Packers preview: Aaron Rodgers and Co. primed for fresh playoff charge

Tom Pelissero
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Green Bay Packers quarterback Aaron Rodgers (12) rolls out against the Washington Redskins during the first half at FedEx Field.

Training camps are still in the distance, but USA TODAY Sports is providing five things you need to know about every team in the NFL to catch you up on the offseason. Today, the Green Bay Packers ...

1. Aaron Rodgers is still Aaron Rodgers

He proved it as the Packers ran the table after a 4-6 start in 2016, at one point throwing a career-best 318 consecutive passes without an interception (and 24 touchdowns) on the way to the NFC Championship Game. At age 33, Rodgers keeps himself in excellent shape, remains at the height of his powers and gives Green Bay a chance every time he steps on the field. He has a new toy to play with, too — tight end Martellus Bennett, who replaces Jared Cook as the big man amidst the talented receiver trio of Jordy Nelson, Davante Adams and Randall Cobb. The Packers also signed former Los Angeles Rams tight end Lance Kendricks. GM Ted Thompson figures to extend Rodgers’ contract, which is set to pay him $42 million over the next two years, sooner rather than later.

2. The secondary got primary attention

Injuries brutalized the back end of Dom Capers’ defense during last season's rockiest stretches and in the NFC title loss to the Atlanta Falcons. It’s no surprise Thompson used his top two draft picks to upgrade the talent there. Cornerback Kevin King is long and athletic and gives them options alongside Damarious Randall and Davon House, who’s back after two years in Jacksonville. Safety Josh Jones actually may play more linebacker, given the proliferation of subpackage defense. He’s a downhill, run-and-hit player — a nice complement to Ha Ha Clinton-Dix, who was a top-five safety in 2016.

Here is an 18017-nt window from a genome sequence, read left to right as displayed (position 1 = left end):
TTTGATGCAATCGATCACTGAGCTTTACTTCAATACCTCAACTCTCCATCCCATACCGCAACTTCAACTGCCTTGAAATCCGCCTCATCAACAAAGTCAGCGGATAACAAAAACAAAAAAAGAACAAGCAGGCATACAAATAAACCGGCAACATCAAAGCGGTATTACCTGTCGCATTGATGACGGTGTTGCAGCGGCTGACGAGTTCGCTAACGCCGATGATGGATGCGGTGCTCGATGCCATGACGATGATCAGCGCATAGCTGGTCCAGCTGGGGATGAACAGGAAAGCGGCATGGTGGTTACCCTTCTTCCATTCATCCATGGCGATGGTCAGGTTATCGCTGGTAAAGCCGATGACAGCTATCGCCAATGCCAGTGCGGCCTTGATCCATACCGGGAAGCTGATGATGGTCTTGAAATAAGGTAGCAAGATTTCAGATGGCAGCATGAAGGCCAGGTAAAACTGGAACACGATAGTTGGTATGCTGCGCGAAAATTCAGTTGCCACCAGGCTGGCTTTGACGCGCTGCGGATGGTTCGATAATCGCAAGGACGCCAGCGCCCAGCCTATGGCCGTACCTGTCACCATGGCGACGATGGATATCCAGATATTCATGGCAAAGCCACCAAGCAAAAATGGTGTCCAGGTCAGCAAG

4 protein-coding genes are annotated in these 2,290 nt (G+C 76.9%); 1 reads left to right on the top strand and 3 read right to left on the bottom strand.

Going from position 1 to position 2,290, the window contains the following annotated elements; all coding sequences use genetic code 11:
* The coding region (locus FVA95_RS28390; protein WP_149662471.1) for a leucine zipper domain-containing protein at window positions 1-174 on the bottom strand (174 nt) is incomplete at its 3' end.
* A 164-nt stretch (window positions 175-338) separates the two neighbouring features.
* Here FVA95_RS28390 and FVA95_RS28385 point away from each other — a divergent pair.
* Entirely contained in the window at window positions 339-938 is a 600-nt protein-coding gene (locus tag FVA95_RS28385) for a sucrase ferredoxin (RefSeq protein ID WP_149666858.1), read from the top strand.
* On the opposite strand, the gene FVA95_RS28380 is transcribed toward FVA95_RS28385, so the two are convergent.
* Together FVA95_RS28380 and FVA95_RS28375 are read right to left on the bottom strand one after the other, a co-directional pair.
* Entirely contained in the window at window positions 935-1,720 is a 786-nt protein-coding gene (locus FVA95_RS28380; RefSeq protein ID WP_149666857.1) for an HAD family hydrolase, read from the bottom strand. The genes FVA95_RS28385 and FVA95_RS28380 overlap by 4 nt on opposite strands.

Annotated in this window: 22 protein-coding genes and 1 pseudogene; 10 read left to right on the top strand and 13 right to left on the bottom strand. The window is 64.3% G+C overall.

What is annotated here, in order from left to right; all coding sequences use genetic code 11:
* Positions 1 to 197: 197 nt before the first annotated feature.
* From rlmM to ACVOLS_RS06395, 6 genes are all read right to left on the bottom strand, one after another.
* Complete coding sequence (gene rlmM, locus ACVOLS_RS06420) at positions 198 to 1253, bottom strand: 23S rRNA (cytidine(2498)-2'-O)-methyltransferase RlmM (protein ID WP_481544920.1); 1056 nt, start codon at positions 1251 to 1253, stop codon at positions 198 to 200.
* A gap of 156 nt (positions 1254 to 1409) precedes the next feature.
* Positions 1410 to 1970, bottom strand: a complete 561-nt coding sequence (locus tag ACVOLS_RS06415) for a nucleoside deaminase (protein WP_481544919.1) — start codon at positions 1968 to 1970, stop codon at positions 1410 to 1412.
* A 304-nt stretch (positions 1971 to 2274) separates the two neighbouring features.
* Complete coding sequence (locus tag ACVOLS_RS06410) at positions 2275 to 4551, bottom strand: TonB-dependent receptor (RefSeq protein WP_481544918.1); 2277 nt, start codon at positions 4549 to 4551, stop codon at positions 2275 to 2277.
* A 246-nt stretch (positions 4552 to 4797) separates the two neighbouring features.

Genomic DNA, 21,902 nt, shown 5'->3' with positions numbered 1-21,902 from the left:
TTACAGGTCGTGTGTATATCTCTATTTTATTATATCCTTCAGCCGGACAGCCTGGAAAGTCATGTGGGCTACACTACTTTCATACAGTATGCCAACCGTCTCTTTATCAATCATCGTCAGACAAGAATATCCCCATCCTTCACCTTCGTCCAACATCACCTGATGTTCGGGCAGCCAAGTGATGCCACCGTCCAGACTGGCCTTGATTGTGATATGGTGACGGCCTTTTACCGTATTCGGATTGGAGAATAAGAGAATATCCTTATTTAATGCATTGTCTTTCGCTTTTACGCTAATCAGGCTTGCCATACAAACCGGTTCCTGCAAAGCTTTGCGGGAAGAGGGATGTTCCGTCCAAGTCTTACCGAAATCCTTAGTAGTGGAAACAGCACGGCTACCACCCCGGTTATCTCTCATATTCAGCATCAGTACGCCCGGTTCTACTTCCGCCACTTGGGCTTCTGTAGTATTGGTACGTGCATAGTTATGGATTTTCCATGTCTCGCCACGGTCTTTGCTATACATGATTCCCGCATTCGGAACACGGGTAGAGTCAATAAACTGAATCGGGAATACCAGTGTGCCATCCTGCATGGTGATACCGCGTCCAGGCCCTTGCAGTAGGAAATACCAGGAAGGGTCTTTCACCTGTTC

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3. It’s a battle royal in the backfield

The Packers were short on running backs last season, too. Then they released James Starks, while Eddie Lacy rumbled to a free-agent deal in Seattle. So Green Bay followed the Seahawks’ lead from a year ago and drafted in volume. Fourth-round pick Jamaal Williams (BYU) is a workhorse type. Fifth-rounder Aaron Jones (UTEP) figures to get his chance in the passing game. And seventh-rounder Devante Mays (Utah State) could surprise people. With all the seven-man boxes the Packers see because of Rodgers and a solid offensive line, they can get away with some different guys running it — including converted wideout Ty Montgomery, who showed flashes in his new role at times late in the season. Green Bay does need to replace veteran guard T.J. Lang, who departed for his hometown Detroit Lions, but there are options there.

4. The pass rushers better earn their money

Nick Perry signed a five-year, $60 million contract. Clay Matthews is still the highest-paid — due $11.1 million with a $15.075 million cap number this season on the five-year, $66 million extension he signed in 2013. Those are big numbers, so there’s little question where the responsibility of getting to quarterbacks falls after Julius Peppers returned to Carolina.

5. They’re the closest the NFC has to the New England Patriots

Yes, New England has five Super Bowl wins in the Bill Belichick-Tom Brady era, compared to one for Rodgers and Mike McCarthy. But the franchises are tied for the NFL’s longest playoff streak (eight years), and Rodgers has an excellent shot to join Brady in the Hall of Fame one day. Winning one more ring would probably make it an open-and-shut case.


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